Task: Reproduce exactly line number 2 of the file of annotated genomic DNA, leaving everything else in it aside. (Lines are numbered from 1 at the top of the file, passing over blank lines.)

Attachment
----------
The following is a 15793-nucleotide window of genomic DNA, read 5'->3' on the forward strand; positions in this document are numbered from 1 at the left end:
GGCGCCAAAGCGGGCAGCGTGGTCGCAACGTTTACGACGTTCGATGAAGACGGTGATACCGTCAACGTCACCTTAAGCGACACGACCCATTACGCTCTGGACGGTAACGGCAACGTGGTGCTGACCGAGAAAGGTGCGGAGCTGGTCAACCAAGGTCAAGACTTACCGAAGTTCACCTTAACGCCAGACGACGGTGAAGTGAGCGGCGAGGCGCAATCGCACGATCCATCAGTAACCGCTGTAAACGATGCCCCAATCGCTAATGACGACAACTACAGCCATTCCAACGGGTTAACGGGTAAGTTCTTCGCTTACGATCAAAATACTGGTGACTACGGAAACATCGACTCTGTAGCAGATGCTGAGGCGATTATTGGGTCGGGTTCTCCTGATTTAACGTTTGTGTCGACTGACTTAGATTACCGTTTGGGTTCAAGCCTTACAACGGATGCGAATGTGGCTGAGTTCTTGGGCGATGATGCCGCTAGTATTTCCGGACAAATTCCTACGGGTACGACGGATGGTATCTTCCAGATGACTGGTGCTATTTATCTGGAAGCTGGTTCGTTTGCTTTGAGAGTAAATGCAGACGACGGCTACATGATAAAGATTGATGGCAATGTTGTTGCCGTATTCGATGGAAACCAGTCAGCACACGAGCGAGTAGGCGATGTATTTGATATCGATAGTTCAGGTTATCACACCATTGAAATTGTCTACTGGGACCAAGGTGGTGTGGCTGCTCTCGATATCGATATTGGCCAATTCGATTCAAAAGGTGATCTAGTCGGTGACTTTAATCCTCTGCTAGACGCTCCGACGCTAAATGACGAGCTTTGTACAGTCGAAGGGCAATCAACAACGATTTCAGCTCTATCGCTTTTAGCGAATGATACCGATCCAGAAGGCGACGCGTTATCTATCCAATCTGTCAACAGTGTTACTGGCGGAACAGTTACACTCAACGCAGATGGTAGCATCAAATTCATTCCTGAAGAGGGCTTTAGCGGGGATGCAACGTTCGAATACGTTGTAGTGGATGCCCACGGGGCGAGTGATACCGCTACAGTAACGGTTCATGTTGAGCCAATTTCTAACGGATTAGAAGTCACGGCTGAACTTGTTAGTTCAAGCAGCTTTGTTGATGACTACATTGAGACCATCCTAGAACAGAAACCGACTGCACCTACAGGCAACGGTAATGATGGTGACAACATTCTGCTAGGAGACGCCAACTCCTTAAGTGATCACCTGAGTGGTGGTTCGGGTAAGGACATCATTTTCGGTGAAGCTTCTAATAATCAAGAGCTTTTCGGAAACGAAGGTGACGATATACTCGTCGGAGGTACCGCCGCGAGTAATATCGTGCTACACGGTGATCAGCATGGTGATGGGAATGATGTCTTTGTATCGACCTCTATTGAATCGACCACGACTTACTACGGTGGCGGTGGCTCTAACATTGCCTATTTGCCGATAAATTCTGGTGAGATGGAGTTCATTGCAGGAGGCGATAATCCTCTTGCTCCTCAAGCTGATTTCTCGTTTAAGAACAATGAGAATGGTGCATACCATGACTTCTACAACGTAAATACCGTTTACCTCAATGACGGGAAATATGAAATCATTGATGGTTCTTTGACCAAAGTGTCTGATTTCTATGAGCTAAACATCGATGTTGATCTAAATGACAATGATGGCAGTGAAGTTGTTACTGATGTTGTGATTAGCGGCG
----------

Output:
GGCGCCAAAGCGGGCAGCGTGGTCGCAACGTTTACGACGTTCGATGAAGACGGTGATACCGTCAACGTCACCTTAAGCGACACGACCCATTACGCTCTGGACGGTAACGGCAACGTGGTGCTGACCGAGAAAGGTGCGGAGCTGGTCAACCAAGGTCAAGACTTACCGAAGTTCACCTTAACGCCAGACGACGGTGAAGTGAGCGGCGAGGCGCAATCGCACGATCCATCAGTAACCGCTGTAAACGATGCCCCAATCGCTAATGACGACAACTACAGCCATTCCAACGGGTTAACGGGTAAGTTCTTCGCTTACGATCAAAATACTGGTGACTACGGAAACATCGACTCTGTAGCAGATGCTGAGGCGATTATTGGGTCGGGTTCTCCTGATTTAACGTTTGTGTCGACTGACTTAGATTACCGTTTGGGTTCAAGCCTTACAACGGATGCGAATGTGGCTGAGTTCTTGGGCGATGATGCCGCTAGTATTTCCGGACAAATTCCTACGGGTACGACGGATGGTATCTTCCAGATGACTGGTGCTATTTATCTGGAAGCTGGTTCGTTTGCTTTGAGAGTAAATGCAGACGACGGCTACATGATAAAGATTGATGGCAATGTTGTTGCCGTATTCGATGGAAACCAGTCAGCACACGAGCGAGTAGGCGATGTATTTGATATCGATAGTTCAGGTTATCACACCATTGAAATTGTCTACTGGGACCAAGGTGGTGTGGCTGCTCTCGATATCGATATTGGCCAATTCGATTCAAAAGGTGATCTAGTCGGTGACTTTAATCCTCTGCTAGACGCTCCGACGCTAAATGACGAGCTTTGTACAGTCGAAGGGCAATCAACAACGATTTCAGCTCTATCGCTTTTAGCGAATGATACCGATCCAGAAGGCGACGCGTTATCTATCCAATCTGTCAACAGTGTTACTGGCGGAACAGTTACACTCAACGCAGATGGTAGCATCAAATTCATTCCTGAAGAGGGCTTTAGCGGGGATGCAACGTTCGAATACGTTGTAGTGGATGCCCACGGGGCGAGTGATACCGCTACAGTAACGGTTCATGTTGAGCCAATTTCTAACGGATTAGAAGTCACGGCTGAACTTGTTAGTTCAAGCAGCTTTGTTGATGACTACATTGAGACCATCCTAGAACAGAAACCGACTGCACCTACAGGCAACGGTAATGATGGTGACAACATTCTGCTAGGAGACGCCAACTCCTTAAGTGATCACCTGAGTGGTGGTTCGGGTAAGGACATCATTTTCGGTGAAGCTTCTAATAATCAAGAGCTTTTCGGAAACGAAGGTGACGATATACTCGTCGGAGGTACCGCCGCGAGTAATATCGTGCTACACGGTGATCAGCATGGTGATGGGAATGATGTCTTTGTATCGACCTCTATTGAATCGACCACGACTTACTACGGTGGCGGTGGCTCTAACATTGCCTATTTGCCGATAAATTCTGGTGAGATGGAGTTCATTGCAGGAGGCGATAATCCTCTTGCTCCTCAAGCTGATTTCTCGTTTAAGAACAATGAGAATGGTGCATACCATGACTTCTACAACGTAAATACCGTTTACCTCAATGACGGGAAATATGAAATCATTGATGGTTCTTTGACCAAAGTGTCTGATTTCTATGAGCTAAACATCGATGTTGATCTAAATGACAATGATGGCAGTGAAGTTGTTACTGATGTTGTGATTAGCGGCG